Boeufhaus is back after a 2-year COVID shutdown – and March is already nearly sold out
UKRAINIAN VILLAGE — Two years after closing at the start of the COVID-19 pandemic, Boeufhaus is expected to welcome customers back to its Ukrainian Village dining room next week.
Known for its high-quality steaks and other meats, the restaurant at 1012 N. Western Ave. will reopen on March 2. Reservations went online last week, and owner and chef Brian Ahern said March was already almost booked.
“It’s good. We knew this place was a beloved restaurant. … It’s getting to where we always knew it would be,” Ahern said. “We have a wonderful, loyal following.”
After stints at restaurants across the country, Ahern opened Boeufhaus in 2015 with her business partner, Jamie Finnegan. The couple wanted to give it an intimate “New York vibe” with a lively atmosphere, Ahern said.
Dishes on the menu include escargot, short rib fritters, and cuts of beef, such as ribeye and porterhouse steaks.
“Want to come in and have some nibbles and a glass of wine, great. You want to come here and go crazy and play with wine and aged meat or whatever, you can hit pretty much any price point here, that’s what we wanted,” Ahern said. .
Ahern said takeout orders weren’t feasible for the business when the pandemic shutdown began in March 2020. He said the restaurant held several pop-ups offering meal kits over the past two last years.
“We would do Thanksgiving, New Years, Christmas, Easter, Valentine’s Day, five, six times a year just to let the world know we’re still alive and also to generate some cash flow to just help pay a bill, help pay our wages,” he said.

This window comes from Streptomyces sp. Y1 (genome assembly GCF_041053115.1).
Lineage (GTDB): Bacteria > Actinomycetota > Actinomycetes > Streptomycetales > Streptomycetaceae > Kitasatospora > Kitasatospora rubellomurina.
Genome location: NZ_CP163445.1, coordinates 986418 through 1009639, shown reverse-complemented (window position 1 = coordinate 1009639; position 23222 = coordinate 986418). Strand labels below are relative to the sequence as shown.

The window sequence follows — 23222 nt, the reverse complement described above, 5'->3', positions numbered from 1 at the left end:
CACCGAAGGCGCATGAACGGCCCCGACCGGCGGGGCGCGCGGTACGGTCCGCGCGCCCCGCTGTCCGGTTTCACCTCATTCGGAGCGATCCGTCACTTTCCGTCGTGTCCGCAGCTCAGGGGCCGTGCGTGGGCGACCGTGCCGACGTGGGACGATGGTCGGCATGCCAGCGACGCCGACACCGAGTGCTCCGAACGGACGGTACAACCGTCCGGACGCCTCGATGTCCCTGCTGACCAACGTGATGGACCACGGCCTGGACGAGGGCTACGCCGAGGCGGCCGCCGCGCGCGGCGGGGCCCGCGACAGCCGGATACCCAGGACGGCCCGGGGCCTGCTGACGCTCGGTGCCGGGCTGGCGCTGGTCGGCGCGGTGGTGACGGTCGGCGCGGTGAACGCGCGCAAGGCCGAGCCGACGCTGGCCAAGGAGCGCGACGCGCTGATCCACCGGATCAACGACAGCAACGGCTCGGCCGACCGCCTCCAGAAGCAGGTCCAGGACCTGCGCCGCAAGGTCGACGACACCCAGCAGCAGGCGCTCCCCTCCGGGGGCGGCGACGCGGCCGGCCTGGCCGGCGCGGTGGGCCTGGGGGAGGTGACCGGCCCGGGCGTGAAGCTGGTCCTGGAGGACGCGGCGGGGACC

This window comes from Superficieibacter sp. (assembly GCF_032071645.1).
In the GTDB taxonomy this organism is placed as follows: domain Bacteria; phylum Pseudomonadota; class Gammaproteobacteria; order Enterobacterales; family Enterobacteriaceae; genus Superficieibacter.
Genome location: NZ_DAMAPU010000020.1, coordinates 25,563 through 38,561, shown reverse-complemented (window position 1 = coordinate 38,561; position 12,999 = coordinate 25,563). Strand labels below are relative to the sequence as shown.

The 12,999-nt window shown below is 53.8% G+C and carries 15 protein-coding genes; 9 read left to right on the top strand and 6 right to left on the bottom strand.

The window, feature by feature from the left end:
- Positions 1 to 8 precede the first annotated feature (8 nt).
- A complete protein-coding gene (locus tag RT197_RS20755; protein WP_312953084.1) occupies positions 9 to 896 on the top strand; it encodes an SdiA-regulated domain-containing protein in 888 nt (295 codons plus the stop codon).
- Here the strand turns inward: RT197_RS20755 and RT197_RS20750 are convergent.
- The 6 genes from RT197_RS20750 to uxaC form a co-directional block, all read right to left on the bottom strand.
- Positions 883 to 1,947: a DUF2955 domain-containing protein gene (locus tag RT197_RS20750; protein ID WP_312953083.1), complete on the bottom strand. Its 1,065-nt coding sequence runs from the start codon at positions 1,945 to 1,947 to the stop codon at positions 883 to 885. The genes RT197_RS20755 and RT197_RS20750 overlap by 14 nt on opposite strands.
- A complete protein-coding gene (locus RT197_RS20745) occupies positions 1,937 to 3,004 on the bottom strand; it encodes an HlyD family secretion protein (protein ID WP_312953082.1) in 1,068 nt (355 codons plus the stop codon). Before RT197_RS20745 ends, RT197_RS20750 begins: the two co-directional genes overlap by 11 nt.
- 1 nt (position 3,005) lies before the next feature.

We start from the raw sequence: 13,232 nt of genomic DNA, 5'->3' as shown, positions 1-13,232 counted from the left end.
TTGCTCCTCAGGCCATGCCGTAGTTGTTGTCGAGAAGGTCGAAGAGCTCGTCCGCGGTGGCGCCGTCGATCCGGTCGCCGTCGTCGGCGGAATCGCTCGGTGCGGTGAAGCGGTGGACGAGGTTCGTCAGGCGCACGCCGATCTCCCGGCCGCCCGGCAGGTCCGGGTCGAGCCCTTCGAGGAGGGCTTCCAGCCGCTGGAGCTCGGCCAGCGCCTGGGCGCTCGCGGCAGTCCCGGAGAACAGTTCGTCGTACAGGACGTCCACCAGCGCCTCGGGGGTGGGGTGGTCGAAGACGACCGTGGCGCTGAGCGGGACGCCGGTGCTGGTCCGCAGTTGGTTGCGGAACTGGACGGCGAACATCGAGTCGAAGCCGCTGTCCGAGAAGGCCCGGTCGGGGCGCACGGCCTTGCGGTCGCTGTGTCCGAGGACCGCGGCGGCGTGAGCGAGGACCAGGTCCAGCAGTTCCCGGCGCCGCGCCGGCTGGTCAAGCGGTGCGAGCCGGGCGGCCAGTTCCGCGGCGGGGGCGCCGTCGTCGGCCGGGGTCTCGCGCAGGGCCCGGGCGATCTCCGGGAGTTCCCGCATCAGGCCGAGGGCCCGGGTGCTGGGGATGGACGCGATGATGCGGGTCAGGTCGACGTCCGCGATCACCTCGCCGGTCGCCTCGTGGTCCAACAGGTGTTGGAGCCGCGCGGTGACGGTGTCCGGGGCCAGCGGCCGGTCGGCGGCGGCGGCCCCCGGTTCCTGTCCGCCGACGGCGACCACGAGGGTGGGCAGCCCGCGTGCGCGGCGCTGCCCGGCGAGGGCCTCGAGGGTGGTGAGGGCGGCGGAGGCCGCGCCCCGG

Ahern also said that being independent business owners has given him and Finnegan the flexibility to try different ways to stay solvent during the pandemic that might not have been possible. possible as part of a larger group of restaurants.
“That’s why you own a business for yourself, so you can do what we want. we don’t answer to anyone, we have no debt, we can do whatever we want,” Ahern said.
In addition to its dining room, Boeufhaus also houses a charcuterie counter offering cold cuts and cheeses, which Ahern says will be up and running again shortly.
Boeufhaus will be open for dinner from Wednesday to Saturday and for lunch on Friday and Saturday.
Ahern also plans to open the restaurant at 3 p.m. on Wednesdays and Thursdays to attract the work-from-home crowd.
“There’s really nowhere to go in this city between 3 and 5 p.m. unless you’re downtown, so we’ll try to take advantage of that,” he said. “Maybe more people are working from home, at 3:30 p.m. they’re looking at the watch, ‘maybe I could go around the corner for a drink,’ so that’s what we’re going to try to do. .”
Ahern said that as his staff prepare to reopen, he remains committed to the neighborhood and what he started before the pandemic sidelined Boeufhaus.
“This place is going nowhere. And you know, we think it’s going to become an institution in this town because of who we are,” he said. “We take ourselves very seriously but not too seriously, it’s a small little family and if a restaurant is not like that, the guests will feel it.”
Dinner reservations for Boeufhaus are now available on Tock. Seating for lunch is first come, first served.
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